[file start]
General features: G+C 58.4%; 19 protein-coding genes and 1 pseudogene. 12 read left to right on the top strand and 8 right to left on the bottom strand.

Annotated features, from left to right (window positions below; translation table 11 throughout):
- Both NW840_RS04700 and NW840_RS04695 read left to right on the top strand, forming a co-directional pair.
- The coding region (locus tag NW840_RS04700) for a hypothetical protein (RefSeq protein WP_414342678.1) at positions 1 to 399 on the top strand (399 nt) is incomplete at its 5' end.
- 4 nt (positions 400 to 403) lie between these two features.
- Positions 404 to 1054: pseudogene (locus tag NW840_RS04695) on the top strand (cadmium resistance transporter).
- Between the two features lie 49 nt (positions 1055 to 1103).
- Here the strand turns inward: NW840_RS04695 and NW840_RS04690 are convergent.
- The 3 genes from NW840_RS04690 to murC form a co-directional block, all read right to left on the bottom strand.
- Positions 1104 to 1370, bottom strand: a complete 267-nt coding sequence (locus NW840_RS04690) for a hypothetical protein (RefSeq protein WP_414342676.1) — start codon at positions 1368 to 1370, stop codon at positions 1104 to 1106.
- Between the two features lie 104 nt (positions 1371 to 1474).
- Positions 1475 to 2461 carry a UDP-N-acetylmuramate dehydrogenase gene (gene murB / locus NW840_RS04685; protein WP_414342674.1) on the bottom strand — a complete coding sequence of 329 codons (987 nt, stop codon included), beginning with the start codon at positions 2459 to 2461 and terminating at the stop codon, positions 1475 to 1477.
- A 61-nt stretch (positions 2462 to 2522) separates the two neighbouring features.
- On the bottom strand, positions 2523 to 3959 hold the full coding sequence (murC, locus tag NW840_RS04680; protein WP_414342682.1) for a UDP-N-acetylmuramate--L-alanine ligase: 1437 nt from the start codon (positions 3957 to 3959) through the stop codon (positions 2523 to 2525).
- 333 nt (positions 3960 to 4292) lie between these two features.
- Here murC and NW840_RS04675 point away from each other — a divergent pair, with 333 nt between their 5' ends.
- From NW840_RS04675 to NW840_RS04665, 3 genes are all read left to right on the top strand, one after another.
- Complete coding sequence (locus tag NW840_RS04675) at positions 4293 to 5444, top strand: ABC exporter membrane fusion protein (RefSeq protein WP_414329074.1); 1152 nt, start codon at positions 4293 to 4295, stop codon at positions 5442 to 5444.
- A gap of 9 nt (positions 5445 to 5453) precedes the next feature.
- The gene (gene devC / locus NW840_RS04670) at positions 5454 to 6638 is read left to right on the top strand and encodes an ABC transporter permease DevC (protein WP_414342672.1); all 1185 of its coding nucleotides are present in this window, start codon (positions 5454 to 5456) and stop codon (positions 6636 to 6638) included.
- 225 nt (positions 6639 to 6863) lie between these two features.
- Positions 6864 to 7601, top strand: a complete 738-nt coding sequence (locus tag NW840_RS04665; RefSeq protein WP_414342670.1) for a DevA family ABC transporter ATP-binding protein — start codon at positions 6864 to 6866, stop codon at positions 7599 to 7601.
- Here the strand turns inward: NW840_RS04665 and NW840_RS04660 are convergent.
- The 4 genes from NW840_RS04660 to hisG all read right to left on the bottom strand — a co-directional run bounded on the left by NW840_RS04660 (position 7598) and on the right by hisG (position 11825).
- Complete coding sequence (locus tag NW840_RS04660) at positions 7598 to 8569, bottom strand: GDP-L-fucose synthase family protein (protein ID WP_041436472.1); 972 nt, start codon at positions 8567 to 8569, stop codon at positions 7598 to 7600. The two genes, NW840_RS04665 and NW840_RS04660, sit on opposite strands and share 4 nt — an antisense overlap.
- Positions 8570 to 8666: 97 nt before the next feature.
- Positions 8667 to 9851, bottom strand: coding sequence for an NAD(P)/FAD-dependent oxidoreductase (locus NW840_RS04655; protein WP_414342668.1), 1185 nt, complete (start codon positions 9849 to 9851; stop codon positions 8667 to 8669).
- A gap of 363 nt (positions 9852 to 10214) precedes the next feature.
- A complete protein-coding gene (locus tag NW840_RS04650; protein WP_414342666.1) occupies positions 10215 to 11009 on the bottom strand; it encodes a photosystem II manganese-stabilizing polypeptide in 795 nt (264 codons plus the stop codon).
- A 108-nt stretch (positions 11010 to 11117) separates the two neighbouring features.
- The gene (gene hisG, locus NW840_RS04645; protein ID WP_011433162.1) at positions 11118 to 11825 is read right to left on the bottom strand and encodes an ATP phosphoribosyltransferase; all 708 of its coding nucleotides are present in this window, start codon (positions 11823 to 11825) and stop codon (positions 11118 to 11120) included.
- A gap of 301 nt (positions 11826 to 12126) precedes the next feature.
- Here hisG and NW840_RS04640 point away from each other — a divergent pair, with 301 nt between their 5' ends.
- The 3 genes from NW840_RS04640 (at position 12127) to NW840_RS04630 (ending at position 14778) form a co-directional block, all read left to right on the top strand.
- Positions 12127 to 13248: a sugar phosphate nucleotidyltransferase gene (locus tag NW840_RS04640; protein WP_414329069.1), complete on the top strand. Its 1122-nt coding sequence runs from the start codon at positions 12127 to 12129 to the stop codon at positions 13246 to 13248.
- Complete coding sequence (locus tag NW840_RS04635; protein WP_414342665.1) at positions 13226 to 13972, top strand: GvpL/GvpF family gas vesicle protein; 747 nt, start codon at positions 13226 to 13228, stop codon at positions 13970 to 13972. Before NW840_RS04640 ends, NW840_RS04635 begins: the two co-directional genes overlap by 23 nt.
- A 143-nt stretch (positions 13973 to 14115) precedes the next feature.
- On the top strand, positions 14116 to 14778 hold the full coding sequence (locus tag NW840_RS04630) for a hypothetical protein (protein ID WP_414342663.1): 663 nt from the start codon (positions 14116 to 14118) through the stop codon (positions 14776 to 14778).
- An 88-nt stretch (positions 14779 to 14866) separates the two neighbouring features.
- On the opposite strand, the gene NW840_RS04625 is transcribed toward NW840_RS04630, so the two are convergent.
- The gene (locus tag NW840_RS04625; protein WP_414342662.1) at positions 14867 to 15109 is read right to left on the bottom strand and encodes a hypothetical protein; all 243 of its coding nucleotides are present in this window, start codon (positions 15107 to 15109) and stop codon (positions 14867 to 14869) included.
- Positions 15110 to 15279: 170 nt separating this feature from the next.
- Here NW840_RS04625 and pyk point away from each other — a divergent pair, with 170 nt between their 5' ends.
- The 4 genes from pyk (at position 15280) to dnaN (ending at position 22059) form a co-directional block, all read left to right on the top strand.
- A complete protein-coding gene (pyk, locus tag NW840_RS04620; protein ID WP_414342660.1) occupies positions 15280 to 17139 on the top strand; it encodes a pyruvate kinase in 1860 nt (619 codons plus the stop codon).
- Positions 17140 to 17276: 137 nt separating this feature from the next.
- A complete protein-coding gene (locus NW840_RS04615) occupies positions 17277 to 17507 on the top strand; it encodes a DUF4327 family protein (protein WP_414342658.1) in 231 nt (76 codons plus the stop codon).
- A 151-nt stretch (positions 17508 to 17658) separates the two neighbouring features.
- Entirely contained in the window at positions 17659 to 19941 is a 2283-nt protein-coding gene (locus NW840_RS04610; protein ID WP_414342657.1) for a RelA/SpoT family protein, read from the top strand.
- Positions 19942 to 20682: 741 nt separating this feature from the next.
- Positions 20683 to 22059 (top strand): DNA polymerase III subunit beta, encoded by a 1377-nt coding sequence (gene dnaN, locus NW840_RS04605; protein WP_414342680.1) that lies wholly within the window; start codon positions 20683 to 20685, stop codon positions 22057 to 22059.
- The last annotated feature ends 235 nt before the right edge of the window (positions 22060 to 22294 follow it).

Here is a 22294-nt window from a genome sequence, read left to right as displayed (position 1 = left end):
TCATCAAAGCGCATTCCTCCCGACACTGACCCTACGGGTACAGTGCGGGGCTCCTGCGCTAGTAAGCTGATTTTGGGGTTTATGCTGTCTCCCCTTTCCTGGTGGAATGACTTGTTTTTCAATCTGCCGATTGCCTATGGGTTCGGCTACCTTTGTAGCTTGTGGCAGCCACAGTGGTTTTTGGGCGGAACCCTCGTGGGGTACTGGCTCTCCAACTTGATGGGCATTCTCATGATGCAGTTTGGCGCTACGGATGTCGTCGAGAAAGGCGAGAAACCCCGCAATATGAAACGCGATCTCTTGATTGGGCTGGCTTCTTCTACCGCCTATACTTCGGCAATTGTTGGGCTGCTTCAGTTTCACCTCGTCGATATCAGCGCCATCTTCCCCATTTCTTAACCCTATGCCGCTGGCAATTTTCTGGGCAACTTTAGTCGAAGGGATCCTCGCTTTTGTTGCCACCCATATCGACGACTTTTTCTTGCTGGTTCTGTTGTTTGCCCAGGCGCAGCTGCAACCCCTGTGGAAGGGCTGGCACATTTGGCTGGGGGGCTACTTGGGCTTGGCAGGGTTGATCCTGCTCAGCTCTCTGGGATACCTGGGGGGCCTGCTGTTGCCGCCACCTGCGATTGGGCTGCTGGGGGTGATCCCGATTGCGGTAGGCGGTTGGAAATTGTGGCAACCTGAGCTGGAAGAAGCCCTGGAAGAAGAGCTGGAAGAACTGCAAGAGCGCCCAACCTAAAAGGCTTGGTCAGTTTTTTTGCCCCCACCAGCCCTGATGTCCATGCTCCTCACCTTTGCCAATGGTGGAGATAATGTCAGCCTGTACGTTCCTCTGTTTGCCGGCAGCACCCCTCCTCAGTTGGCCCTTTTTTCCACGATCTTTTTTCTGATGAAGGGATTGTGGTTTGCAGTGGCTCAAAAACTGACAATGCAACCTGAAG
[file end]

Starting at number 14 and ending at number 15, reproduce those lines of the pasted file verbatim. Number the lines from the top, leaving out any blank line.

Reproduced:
- On the bottom strand, positions 2523 to 3959 hold the full coding sequence (murC, locus tag NW840_RS04680; protein WP_414342682.1) for a UDP-N-acetylmuramate--L-alanine ligase: 1437 nt from the start codon (positions 3957 to 3959) through the stop codon (positions 2523 to 2525).
- 333 nt (positions 3960 to 4292) lie between these two features.